Homeschooling: Action or reaction?
I have a confession to make. Before I tell you what it is, I should probably start out with the one long-time readers have likely figured out. I often use this space as a sort of informal confessional. This column is a place to ponder homeschooling and parenting in general, but also a place where I have shared the successes and shortcomings in both areas.
Accountability is a good thing. Telling you all that making apple cider vinegar at home was a terrible idea has kept me from romanticizing the experience with the passage of time. As much as I'd like to forget spewing partially fermented apple peels and half-brewed vinegar all over the counter top, having that experience recorded in print prevents me from trying it again.
Sometimes this mom feels like she learns more from her own children than they learn from her. Those experiences are shared here as well — reminders, I hope, that there is wonder all around us if we stop and take a moment to consider it (though the experience of spewing fermenting apple peels is still devoid of wonderment around here).
My confession this time seems somewhat contradictory, since I am so jazzed about home education. But I'll tell you anyway. I started homeschooling for the wrong reason. Thirteen years after we began, I can finally admit that to myself.
Under optimal circumstances, homeschooling should be an action rather than a reaction. For us, the decision to start learning at home was a reaction to a school situation that didn't work for our children.
That may be fine in its own way — I wouldn't advocate staying in a bad situation, of course. Over the years, though, I have met people who have planned all along to homeschool. They did their homework well ahead of the class bell. Sometimes I envy those folks.
Look around and you can find plenty of reasons to homeschool that are reactions to a problem. Reports of underperforming schools, teachers who harm students and budget cuts that impact critical programs all add up.
For some, underperforming schools are a good reason to homeschool. Even in such a situation, though, there are options. Rather than homeschool, many parents help in classrooms and in booster programs, find private schools or help develop programs that are off-the-charts amazing.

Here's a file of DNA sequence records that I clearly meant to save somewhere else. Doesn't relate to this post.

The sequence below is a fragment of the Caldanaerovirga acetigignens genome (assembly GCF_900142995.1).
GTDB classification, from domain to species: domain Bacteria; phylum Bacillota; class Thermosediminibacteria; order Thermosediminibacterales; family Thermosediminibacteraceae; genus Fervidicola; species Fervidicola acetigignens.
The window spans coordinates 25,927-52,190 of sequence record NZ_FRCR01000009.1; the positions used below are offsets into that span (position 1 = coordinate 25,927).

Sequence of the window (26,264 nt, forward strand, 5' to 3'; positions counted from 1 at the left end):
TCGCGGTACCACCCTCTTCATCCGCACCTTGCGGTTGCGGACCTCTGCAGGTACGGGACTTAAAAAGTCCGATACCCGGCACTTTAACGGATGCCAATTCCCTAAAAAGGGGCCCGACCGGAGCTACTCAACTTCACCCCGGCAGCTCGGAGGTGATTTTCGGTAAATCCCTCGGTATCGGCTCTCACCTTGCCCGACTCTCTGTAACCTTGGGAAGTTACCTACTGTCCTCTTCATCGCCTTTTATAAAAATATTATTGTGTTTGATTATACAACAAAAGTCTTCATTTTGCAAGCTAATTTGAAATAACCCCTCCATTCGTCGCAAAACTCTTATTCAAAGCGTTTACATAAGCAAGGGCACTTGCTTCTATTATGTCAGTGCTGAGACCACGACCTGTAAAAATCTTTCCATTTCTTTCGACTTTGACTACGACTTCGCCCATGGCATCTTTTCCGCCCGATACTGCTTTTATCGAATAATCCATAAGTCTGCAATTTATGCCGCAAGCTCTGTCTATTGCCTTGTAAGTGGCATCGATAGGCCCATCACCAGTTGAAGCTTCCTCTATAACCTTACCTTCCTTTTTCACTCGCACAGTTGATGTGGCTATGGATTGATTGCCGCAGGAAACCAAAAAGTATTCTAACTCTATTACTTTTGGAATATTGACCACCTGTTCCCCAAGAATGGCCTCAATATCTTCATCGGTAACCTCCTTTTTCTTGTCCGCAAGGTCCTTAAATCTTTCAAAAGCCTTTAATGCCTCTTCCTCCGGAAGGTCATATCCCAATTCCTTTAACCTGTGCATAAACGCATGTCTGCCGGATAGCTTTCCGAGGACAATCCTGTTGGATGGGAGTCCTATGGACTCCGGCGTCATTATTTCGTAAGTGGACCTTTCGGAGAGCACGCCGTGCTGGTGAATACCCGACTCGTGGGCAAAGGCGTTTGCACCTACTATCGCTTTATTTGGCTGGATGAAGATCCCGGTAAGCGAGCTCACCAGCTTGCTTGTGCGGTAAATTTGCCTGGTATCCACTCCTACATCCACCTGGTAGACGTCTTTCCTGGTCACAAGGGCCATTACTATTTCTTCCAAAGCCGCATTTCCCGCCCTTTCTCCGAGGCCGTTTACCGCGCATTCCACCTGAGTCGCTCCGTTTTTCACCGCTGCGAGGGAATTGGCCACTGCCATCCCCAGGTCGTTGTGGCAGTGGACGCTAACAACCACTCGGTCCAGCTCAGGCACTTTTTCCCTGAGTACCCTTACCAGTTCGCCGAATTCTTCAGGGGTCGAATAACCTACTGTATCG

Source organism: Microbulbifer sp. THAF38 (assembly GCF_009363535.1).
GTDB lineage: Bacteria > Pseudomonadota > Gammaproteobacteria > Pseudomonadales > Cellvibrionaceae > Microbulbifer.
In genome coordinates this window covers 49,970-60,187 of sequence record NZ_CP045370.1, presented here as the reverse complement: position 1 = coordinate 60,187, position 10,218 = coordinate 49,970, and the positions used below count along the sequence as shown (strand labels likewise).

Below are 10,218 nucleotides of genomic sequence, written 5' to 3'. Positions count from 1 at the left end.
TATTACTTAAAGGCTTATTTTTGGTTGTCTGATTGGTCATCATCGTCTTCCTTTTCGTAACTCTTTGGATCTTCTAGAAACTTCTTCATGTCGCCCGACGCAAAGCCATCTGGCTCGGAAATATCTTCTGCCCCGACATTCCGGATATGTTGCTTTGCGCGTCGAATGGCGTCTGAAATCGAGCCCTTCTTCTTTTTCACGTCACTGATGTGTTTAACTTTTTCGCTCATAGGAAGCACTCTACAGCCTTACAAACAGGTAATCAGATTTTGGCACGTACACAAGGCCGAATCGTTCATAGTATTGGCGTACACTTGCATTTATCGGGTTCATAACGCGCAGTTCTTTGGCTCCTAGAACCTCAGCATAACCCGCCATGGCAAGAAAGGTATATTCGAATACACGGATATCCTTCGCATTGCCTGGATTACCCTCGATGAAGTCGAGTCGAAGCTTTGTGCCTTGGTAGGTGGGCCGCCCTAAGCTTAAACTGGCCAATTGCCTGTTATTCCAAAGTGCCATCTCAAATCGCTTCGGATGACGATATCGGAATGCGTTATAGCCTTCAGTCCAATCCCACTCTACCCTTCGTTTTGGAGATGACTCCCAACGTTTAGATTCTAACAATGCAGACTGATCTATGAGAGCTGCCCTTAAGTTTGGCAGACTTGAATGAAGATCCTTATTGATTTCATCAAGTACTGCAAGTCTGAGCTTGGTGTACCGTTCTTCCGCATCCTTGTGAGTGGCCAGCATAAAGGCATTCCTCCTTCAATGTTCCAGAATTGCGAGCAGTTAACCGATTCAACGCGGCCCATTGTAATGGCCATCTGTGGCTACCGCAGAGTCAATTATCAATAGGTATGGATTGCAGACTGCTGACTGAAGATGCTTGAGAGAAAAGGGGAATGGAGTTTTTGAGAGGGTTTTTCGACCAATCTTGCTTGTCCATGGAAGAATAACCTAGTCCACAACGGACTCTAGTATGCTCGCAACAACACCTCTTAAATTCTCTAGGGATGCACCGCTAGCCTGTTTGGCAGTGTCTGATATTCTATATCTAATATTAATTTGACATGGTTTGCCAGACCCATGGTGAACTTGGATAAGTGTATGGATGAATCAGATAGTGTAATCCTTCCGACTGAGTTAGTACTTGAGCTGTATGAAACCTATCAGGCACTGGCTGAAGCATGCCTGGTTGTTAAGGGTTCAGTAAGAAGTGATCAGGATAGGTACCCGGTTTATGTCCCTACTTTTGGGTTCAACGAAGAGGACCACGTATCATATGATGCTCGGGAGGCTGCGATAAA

I do find that some who homeschool focus on the negatives associated with traditional education as a primary reason to educate at home. In some respects, this is the same argument that is used in reverse by those who put their children into a regular classroom. "My school is fine," they might say, "and therefore public education works." When it comes to polarizing issues, people usually find something to support their own opinions.
Even though we started homeschooling as a reaction to a series of specific events, I have been able to acknowledge that we shouldn't spend our time pointing fingers at perceived problems.
Are some schools substandard? Of course. And yet, if you look hard enough, you can find children in those very schools who still excel in spite of the odds. In the same vein, not every homeschool kid is going to ace the National Spelling Bee on the way to gaining early entry into an Ivy League college.
We started homeschooling in full reactive mode, but our decision quickly became proactive as we learned how much we enjoyed the process, the adventure and the flexibility.
Maybe I'll amend my confession. Our reason to begin was right for us at the time. We aren't reacting to a bad situation any longer. We're enjoying the journey and are oh, so grateful for the choice we made.
Rose Godfrey is a speech pathologist and homeschooling mom in Meridian. Her homeschool blog can be found on the Appeal-Democrat website at appealdemocrat.com.